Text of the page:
Three political opponents will lead a debate on social mobility this afternoon after joining forces to fight the government’s plans to open new grammar schools.

Nicky Morgan, the former education secretary, Lucy Powell, the former shadow education secretary and Nick Clegg, the former deputy prime minister and Liberal Democrat leader have secured the debate, due to begin at around 3pm.

Officially, the debate will centre on the findings of the Social Mobility Commission’s latest annual state of the nation report, which last year warned of a large gap in the quality of education available to children in the poorest areas and those in the richest.

There is a lingering dissonance between the lip service paid to social mobility in government and policies such as new grammar schools

However, much of the discussion is likely to focus on the government’s plans to expand selection in England, a proposal which has prompted opposition from across the political divide and spurred a cross-party effort to block the ban on new grammar schools from being overturned.

In its report released last November, the Social Mobility Commission, led by former Labour cabinet minister Alan Milburn, said schools in the country’s ten lowest-performing local authorities should be forced to undergo improvement programmes to ensure none are rated inadequate by Ofsted by 2020.

The commission warned of a “deep social mobility problem which is getting worse for an entire generation of young people”, and highlighted a widening geographical divide between “the big cities” and the counties across the country that are being “hollowed out socially” and economically.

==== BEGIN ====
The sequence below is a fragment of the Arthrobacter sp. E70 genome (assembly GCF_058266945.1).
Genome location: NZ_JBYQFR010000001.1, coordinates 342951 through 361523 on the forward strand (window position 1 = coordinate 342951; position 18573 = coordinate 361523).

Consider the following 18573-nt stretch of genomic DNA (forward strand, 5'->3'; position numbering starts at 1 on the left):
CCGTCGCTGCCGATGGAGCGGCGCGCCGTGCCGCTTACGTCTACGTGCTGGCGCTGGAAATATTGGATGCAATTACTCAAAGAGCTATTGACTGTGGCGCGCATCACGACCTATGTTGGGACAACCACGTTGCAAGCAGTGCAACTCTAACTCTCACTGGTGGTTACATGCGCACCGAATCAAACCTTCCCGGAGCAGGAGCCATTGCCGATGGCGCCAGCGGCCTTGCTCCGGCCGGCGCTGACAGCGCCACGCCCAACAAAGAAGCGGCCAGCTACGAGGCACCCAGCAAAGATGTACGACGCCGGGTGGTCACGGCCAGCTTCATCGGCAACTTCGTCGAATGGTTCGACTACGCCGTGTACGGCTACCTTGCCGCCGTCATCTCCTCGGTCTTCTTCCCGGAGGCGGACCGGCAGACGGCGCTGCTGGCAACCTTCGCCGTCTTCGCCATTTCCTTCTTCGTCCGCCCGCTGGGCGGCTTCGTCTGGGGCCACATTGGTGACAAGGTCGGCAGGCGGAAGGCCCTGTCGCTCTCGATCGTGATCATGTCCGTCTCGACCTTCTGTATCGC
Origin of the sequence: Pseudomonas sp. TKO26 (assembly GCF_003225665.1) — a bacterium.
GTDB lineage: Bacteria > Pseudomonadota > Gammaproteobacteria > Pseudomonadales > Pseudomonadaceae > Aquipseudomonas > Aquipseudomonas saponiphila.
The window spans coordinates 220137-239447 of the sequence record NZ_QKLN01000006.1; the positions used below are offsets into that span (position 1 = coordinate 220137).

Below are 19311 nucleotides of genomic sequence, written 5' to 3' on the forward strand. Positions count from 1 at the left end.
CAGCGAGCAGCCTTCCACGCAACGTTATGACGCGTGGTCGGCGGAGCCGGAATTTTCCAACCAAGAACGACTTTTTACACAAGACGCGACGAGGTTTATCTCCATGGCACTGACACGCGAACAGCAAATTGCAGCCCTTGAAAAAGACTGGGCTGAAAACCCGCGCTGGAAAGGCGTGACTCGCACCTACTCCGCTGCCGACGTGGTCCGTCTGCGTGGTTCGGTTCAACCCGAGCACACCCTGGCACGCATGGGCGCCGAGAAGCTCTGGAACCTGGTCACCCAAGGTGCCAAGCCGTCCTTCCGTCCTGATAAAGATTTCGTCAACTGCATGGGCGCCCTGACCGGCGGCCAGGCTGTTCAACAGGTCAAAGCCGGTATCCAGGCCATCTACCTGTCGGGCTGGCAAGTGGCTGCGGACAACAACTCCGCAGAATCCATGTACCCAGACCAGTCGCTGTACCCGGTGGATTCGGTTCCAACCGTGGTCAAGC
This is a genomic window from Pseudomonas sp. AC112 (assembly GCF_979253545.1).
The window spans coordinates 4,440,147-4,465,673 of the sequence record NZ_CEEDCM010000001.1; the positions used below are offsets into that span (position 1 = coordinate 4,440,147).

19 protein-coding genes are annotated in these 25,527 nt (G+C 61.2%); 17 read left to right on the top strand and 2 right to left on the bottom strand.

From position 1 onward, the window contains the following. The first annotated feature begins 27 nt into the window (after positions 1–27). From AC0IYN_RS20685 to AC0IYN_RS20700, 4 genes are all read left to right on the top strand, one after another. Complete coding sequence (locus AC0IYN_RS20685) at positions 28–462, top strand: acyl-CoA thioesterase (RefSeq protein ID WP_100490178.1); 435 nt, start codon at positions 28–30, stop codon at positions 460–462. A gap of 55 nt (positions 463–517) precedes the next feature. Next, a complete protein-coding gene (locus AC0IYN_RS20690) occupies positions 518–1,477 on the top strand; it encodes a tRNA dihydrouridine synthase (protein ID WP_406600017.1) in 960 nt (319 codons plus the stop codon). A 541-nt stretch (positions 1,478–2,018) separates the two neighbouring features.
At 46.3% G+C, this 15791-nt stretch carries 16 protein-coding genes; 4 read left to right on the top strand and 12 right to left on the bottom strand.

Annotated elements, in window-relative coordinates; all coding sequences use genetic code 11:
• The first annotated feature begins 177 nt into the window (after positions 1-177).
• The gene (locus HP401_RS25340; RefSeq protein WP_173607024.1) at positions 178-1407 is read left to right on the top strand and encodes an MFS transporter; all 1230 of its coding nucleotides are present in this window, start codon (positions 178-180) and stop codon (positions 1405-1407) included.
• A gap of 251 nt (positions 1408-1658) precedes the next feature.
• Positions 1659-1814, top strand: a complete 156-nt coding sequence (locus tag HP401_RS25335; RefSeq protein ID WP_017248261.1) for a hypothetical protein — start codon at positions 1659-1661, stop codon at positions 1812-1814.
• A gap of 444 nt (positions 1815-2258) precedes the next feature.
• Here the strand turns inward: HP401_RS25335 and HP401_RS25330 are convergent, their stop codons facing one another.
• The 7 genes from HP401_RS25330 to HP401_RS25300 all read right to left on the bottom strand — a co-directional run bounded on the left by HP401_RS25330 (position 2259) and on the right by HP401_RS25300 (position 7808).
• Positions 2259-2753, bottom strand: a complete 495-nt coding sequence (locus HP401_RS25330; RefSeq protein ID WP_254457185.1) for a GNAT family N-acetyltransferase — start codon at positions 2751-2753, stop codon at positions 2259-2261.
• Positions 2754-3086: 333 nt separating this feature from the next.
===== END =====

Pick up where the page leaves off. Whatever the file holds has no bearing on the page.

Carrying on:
Powell said social mobility had for too long been “about the council house to cabinet table story, leaving far too many people on the scrap heap”.

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She said she and colleagues would “champion what works to improve social mobility”, including better early years services and good quality teaching, and would  “work to stop the expansion of selection in our education system which will not solve the social mobility crisis we face, but set it back”.

Morgan, who was sacked as education secretary by Theresa May last July, said education was a “key driver of social mobility” but warned that there are parts of the country where there is “little educational aspiration” and “under-performance is entrenched”.

“Tackling this should be the focus of government, not expanding selection,” she said.

Clegg, who established the commission five years ago when he was deputy prime minister in the coalition government, said there was a “lingering dissonance” between the “lip service paid to social mobility in government” and policies like new grammar schools, which, with system-wide budget cuts, “point in exactly the opposite direction”.

“This debate today provides an opportunity for MPs of all parties to signal to the prime minister that she must do more to close the yawning gap between her rhetoric and action when it comes to social mobility.”